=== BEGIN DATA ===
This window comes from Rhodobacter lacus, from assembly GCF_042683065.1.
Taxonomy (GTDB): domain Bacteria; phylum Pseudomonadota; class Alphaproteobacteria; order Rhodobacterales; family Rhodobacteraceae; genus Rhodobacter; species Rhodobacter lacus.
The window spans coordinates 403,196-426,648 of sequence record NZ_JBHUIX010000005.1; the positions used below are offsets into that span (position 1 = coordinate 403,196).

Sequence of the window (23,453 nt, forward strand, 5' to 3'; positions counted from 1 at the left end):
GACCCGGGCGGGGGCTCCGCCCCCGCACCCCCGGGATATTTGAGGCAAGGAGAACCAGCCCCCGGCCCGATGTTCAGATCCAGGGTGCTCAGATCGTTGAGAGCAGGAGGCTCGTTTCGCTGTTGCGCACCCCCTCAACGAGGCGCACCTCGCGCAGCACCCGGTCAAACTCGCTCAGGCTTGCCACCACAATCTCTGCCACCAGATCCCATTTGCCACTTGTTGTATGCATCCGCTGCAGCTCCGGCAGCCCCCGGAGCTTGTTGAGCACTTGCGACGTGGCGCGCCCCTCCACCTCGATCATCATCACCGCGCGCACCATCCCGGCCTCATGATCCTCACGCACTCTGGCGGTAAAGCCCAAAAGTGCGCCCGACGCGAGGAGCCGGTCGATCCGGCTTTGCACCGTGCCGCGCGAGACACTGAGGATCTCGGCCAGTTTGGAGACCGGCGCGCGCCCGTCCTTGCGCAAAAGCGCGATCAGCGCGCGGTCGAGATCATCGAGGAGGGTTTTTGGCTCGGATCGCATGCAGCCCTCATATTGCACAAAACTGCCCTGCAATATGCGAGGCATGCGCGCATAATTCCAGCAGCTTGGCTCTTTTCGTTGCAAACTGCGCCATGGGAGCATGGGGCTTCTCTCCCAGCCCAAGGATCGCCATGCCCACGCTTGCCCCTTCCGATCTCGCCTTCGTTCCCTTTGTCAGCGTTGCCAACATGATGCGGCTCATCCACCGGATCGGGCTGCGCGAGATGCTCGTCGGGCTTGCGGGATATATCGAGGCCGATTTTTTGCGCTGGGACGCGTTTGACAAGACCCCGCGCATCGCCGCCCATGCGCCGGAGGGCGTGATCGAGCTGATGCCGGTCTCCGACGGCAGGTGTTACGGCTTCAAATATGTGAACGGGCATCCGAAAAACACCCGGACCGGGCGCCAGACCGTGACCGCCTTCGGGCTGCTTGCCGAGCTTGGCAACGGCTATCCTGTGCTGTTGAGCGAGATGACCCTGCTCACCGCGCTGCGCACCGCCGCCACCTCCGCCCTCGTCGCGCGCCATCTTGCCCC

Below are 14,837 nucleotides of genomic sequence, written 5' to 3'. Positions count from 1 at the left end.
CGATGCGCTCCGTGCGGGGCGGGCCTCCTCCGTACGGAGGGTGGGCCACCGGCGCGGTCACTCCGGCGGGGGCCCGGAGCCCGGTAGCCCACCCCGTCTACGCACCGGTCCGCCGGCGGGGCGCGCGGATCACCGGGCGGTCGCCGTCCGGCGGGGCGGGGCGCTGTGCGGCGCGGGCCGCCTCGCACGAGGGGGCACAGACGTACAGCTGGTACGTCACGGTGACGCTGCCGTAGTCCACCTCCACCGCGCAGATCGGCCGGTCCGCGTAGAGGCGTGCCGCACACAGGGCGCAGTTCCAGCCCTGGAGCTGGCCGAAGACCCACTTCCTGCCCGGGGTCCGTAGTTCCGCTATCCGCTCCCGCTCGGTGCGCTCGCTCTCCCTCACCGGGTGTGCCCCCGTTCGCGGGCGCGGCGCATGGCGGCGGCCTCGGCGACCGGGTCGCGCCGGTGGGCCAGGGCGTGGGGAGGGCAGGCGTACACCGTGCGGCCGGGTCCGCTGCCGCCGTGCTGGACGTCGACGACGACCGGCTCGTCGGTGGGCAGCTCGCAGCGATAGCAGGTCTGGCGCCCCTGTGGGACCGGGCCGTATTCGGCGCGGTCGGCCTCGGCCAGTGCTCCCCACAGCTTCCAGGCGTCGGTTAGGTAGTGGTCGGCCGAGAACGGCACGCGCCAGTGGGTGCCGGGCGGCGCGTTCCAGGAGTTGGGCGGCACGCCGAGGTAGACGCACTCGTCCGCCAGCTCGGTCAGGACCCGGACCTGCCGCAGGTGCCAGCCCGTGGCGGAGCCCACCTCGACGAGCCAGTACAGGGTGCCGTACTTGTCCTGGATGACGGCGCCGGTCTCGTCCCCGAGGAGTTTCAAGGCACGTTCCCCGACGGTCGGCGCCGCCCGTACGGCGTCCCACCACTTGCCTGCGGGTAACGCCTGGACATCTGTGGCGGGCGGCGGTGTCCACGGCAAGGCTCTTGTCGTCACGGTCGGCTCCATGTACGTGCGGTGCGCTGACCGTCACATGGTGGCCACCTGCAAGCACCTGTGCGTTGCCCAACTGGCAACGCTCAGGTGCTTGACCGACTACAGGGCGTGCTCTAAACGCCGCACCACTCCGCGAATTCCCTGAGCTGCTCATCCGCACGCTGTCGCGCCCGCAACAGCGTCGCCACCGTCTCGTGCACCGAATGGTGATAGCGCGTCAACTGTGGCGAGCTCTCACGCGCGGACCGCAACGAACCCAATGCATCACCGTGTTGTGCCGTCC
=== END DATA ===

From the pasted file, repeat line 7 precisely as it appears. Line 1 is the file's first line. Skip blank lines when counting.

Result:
CGATGCGCTCCGTGCGGGGCGGGCCTCCTCCGTACGGAGGGTGGGCCACCGGCGCGGTCACTCCGGCGGGGGCCCGGAGCCCGGTAGCCCACCCCGTCTACGCACCGGTCCGCCGGCGGGGCGCGCGGATCACCGGGCGGTCGCCGTCCGGCGGGGCGGGGCGCTGTGCGGCGCGGGCCGCCTCGCACGAGGGGGCACAGACGTACAGCTGGTACGTCACGGTGACGCTGCCGTAGTCCACCTCCACCGCGCAGATCGGCCGGTCCGCGTAGAGGCGTGCCGCACACAGGGCGCAGTTCCAGCCCTGGAGCTGGCCGAAGACCCACTTCCTGCCCGGGGTCCGTAGTTCCGCTATCCGCTCCCGCTCGGTGCGCTCGCTCTCCCTCACCGGGTGTGCCCCCGTTCGCGGGCGCGGCGCATGGCGGCGGCCTCGGCGACCGGGTCGCGCCGGTGGGCCAGGGCGTGGGGAGGGCAGGCGTACACCGTGCGGCCGGGTCCGCTGCCGCCGTGCTGGACGTCGACGACGACCGGCTCGTCGGTGGGCAGCTCGCAGCGATAGCAGGTCTGGCGCCCCTGTGGGACCGGGCCGTATTCGGCGCGGTCGGCCTCGGCCAGTGCTCCCCACAGCTTCCAGGCGTCGGTTAGGTAGTGGTCGGCCGAGAACGGCACGCGCCAGTGGGTGCCGGGCGGCGCGTTCCAGGAGTTGGGCGGCACGCCGAGGTAGACGCACTCGTCCGCCAGCTCGGTCAGGACCCGGACCTGCCGCAGGTGCCAGCCCGTGGCGGAGCCCACCTCGACGAGCCAGTACAGGGTGCCGTACTTGTCCTGGATGACGGCGCCGGTCTCGTCCCCGAGGAGTTTCAAGGCACGTTCCCCGACGGTCGGCGCCGCCCGTACGGCGTCCCACCACTTGCCTGCGGGTAACGCCTGGACATCTGTGGCGGGCGGCGGTGTCCACGGCAAGGCTCTTGTCGTCACGGTCGGCTCCATGTACGTGCGGTGCGCTGACCGTCACATGGTGGCCACCTGCAAGCACCTGTGCGTTGCCCAACTGGCAACGCTCAGGTGCTTGACCGACTACAGGGCGTGCTCTAAACGCCGCACCACTCCGCGAATTCCCTGAGCTGCTCATCCGCACGCTGTCGCGCCCGCAACAGCGTCGCCACCGTCTCGTGCACCGAATGGTGATAGCGCGTCAACTGTGGCGAGCTCTCACGCGCGGACCGCAACGAACCCAATGCATCACCGTGTTGTGCCGTCC